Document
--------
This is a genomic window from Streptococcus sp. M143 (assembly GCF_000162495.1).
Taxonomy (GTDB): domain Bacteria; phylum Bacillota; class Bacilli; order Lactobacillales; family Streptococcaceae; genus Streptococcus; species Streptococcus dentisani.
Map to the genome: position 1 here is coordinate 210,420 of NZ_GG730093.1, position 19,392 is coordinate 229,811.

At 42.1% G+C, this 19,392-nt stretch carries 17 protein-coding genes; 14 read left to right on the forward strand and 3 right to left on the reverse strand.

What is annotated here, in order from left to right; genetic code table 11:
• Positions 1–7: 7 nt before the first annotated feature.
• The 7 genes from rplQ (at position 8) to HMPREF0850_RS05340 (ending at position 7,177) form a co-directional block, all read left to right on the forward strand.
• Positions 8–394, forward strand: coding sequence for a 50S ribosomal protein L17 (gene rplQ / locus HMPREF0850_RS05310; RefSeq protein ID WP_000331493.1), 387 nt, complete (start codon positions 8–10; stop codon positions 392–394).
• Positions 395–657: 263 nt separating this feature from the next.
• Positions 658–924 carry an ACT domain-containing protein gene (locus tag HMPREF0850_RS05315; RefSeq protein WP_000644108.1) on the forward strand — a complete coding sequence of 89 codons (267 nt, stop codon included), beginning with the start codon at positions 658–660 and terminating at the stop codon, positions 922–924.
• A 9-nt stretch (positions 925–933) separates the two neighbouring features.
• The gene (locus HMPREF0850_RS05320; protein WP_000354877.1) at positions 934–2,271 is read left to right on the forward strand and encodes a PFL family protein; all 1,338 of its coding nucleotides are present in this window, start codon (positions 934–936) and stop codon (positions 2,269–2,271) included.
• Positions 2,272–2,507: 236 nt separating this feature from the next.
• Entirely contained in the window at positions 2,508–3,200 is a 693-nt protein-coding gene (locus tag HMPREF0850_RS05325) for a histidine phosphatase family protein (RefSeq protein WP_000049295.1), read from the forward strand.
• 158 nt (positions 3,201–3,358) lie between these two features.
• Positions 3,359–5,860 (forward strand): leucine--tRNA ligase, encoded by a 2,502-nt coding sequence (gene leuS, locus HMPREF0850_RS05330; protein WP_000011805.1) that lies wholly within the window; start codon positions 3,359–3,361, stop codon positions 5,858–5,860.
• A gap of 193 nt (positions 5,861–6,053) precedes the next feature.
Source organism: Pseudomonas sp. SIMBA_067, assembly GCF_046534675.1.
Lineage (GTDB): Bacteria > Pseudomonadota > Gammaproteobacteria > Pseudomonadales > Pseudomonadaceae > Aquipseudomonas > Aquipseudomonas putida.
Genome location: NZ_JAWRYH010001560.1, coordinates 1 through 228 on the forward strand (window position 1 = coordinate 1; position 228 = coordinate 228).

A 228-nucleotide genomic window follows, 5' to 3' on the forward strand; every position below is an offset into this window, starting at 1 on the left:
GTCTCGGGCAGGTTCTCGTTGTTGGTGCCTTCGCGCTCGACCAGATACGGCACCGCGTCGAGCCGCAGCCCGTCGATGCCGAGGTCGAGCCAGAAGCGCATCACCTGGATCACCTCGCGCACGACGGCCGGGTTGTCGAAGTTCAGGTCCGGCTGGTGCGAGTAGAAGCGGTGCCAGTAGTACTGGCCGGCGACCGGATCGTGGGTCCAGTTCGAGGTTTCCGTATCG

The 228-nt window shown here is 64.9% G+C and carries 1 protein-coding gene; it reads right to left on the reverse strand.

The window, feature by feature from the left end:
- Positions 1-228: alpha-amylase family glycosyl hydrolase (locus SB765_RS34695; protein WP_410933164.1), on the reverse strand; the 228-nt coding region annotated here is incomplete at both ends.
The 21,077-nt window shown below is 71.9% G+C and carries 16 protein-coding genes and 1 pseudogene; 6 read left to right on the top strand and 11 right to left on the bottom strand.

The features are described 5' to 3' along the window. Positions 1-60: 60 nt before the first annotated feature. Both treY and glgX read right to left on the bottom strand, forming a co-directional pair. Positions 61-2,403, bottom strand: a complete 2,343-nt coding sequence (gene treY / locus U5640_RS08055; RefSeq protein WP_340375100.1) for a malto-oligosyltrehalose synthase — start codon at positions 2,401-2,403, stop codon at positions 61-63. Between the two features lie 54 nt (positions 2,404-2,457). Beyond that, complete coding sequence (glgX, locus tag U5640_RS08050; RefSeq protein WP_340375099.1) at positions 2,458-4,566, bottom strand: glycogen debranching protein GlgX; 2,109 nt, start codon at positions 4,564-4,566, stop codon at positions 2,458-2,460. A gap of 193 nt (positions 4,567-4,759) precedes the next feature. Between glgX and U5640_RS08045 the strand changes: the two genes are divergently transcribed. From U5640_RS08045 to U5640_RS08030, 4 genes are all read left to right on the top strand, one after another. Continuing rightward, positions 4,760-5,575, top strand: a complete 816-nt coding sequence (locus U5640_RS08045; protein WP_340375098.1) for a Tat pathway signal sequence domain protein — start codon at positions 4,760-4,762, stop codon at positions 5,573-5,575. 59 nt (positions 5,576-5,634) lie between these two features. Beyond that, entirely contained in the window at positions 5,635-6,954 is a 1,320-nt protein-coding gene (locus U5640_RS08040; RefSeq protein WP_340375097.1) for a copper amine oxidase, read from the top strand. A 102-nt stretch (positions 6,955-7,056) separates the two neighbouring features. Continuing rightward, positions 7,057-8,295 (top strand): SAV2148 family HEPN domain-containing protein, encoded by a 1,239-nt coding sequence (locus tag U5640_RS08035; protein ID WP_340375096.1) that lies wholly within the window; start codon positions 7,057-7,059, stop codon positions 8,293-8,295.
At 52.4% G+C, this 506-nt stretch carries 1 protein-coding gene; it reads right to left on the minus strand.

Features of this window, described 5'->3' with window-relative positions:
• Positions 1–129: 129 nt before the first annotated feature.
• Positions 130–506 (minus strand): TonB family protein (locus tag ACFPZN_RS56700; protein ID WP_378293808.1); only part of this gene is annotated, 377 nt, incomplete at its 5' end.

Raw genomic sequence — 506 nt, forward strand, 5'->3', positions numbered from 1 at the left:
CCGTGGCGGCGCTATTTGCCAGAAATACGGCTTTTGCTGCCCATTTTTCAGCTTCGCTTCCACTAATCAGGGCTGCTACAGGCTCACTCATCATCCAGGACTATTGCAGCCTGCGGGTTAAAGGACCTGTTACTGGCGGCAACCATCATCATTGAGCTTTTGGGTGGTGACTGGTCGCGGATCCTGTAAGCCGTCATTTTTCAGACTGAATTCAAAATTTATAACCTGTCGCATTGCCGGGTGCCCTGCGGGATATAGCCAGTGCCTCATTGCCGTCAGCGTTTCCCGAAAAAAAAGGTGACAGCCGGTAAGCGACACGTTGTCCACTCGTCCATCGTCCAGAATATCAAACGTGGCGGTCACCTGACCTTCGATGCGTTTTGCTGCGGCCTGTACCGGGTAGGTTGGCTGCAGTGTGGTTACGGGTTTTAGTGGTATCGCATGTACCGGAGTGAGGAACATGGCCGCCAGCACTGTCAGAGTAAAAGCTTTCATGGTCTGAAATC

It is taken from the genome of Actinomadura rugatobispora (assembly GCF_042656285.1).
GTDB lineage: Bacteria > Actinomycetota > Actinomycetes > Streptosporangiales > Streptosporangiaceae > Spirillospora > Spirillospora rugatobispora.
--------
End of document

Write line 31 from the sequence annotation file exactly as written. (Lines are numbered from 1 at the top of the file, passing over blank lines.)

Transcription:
• Positions 130–506 (minus strand): TonB family protein (locus tag ACFPZN_RS56700; protein ID WP_378293808.1); only part of this gene is annotated, 377 nt, incomplete at its 5' end.